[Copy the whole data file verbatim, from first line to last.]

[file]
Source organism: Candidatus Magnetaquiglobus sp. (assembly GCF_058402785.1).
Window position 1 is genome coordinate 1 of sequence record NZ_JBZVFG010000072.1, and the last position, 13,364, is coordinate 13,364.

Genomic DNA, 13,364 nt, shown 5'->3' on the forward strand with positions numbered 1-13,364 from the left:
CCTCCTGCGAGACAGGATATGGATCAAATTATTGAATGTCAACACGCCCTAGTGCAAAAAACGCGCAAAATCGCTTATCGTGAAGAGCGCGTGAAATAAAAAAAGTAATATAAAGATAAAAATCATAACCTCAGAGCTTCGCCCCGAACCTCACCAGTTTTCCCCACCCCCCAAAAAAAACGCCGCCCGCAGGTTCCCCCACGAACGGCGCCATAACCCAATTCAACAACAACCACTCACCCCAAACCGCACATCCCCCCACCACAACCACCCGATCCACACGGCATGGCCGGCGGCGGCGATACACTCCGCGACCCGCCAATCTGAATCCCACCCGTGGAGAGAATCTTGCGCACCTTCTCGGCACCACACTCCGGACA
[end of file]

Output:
Source organism: Candidatus Magnetaquiglobus sp. (assembly GCF_058402785.1).
Window position 1 is genome coordinate 1 of sequence record NZ_JBZVFG010000072.1, and the last position, 13,364, is coordinate 13,364.

Genomic DNA, 13,364 nt, shown 5'->3' on the forward strand with positions numbered 1-13,364 from the left:
CCTCCTGCGAGACAGGATATGGATCAAATTATTGAATGTCAACACGCCCTAGTGCAAAAAACGCGCAAAATCGCTTATCGTGAAGAGCGCGTGAAATAAAAAAAGTAATATAAAGATAAAAATCATAACCTCAGAGCTTCGCCCCGAACCTCACCAGTTTTCCCCACCCCCCAAAAAAAACGCCGCCCGCAGGTTCCCCCACGAACGGCGCCATAACCCAATTCAACAACAACCACTCACCCCAAACCGCACATCCCCCCACCACAACCACCCGATCCACACGGCATGGCCGGCGGCGGCGATACACTCCGCGACCCGCCAATCTGAATCCCACCCGTGGAGAGAATCTTGCGCACCTTCTCGGCACCACACTCCGGACA